Wine Enthusiast Takes a Look at America’s New Nouveau-Style Wines

Division Winemaking Company  founders Kate Norris and Thomas Monroe took cues from the Fête de Nouveau in Beaujolais and released its first Gamay-based nouveau wine in 2012. Gamay was a no-brainer for Norris and Monroe, thanks to their strong connection with Beaujolais, where they learn how to make wine. However, they feel that nouveau is more about the concept than variety. “It really doesn’t matter what grape you use,” says Monroe. “It’s about cause and celebration with your peers and community.”

Division Winemaking Company founders Kate Norris and Thomas Monroe took cues from the Fête de Nouveau in Beaujolais and released its first Gamay-based nouveau wine in 2012. Gamay was a no-brainer for Norris and Monroe, thanks to their strong connection with Beaujolais, where they learn how to make wine. However, they feel that nouveau is more about the concept than variety. “It really doesn’t matter what grape you use,” says Monroe. “It’s about cause and celebration with your peers and community.”

LA Times Shares How the restaurant industry is tackling its substance abuse problem

On a recent Tuesday morning, about two dozen people gathered around a long table in the old brick building that houses the Jacobsen Salt Co. in Portland, Ore. All were somehow connected to the restaurant industry: chefs, line cooks, servers, bartenders, a bouncer, a sommelier, a retired restaurateur. All were also committed to somehow staying sober.  Gabriel Rucker, whose restaurants Le Pigeon and Canard are about a mile away, read a preamble and then opened the only West Coast chapter of  Ben’s Friends , an alcoholism and addiction support group for those in the restaurant industry. Rucker talked about the stress of working over the Memorial Day weekend, and the discussion soon broadened to familiar issues of long hours, difficult kitchen situations, wage concerns and the toll the job takes on family life. The thread of not drinking or using drugs wove through the conversation like kitchen twine.

On a recent Tuesday morning, about two dozen people gathered around a long table in the old brick building that houses the Jacobsen Salt Co. in Portland, Ore. All were somehow connected to the restaurant industry: chefs, line cooks, servers, bartenders, a bouncer, a sommelier, a retired restaurateur. All were also committed to somehow staying sober.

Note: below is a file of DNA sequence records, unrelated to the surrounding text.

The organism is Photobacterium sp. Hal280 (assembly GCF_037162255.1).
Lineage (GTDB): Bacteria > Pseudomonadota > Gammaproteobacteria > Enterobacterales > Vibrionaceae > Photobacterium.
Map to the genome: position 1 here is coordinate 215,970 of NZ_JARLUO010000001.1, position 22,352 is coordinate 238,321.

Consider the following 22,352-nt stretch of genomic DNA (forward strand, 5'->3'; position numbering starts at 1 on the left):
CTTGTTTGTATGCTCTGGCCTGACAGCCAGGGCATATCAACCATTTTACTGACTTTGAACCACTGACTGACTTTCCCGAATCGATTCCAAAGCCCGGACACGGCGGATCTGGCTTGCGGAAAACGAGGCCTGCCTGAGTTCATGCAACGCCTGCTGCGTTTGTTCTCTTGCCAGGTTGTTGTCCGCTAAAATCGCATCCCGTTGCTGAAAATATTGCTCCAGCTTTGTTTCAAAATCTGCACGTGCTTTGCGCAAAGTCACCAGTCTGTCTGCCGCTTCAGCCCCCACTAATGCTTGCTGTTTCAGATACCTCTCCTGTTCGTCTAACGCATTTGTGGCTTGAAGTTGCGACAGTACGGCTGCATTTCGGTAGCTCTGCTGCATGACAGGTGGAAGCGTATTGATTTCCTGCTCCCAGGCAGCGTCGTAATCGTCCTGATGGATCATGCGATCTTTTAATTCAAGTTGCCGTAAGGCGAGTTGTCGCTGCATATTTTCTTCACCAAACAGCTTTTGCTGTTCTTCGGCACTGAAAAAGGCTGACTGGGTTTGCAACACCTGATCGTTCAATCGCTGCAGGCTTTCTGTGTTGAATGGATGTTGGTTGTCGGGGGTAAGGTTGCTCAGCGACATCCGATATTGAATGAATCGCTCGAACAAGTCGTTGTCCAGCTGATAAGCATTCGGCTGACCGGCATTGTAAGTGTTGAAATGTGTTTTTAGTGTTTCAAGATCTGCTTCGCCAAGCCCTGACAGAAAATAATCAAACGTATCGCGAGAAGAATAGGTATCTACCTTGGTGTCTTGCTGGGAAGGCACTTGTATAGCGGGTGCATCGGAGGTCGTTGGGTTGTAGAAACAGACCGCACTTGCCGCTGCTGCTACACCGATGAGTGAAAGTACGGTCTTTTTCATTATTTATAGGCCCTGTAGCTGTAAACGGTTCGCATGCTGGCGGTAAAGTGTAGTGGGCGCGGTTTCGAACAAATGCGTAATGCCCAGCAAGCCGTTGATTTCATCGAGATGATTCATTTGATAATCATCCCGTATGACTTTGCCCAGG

Gabriel Rucker, whose restaurants Le Pigeon and Canard are about a mile away, read a preamble and then opened the only West Coast chapter of Ben’s Friends, an alcoholism and addiction support group for those in the restaurant industry. Rucker talked about the stress of working over the Memorial Day weekend, and the discussion soon broadened to familiar issues of long hours, difficult kitchen situations, wage concerns and the toll the job takes on family life. The thread of not drinking or using drugs wove through the conversation like kitchen twine.

Food & Wine Names Canard One of their Best Bites of 2019!

In times of war and times of peace the burger battles rage reliably on, true as the tide. The latest, greatest entrant into the discourse offers a hat tip to a lesser known style, the Connecticut steam burger, most commonly associated with White Castle sliders.  2007 F&W Best New Chef  Gabriel Rucker has dreamt up a revision of the low brow icon for his  PDX pub Canard : a griddled patty seasoned with French onion soup mix in an overcoat of American cheese, wedged between squishy halves of a sweet Hawaiian roll.

In times of war and times of peace the burger battles rage reliably on, true as the tide. The latest, greatest entrant into the discourse offers a hat tip to a lesser known style, the Connecticut steam burger, most commonly associated with White Castle sliders. 2007 F&W Best New Chef Gabriel Rucker has dreamt up a revision of the low brow icon for his PDX pub Canard: a griddled patty seasoned with French onion soup mix in an overcoat of American cheese, wedged between squishy halves of a sweet Hawaiian roll.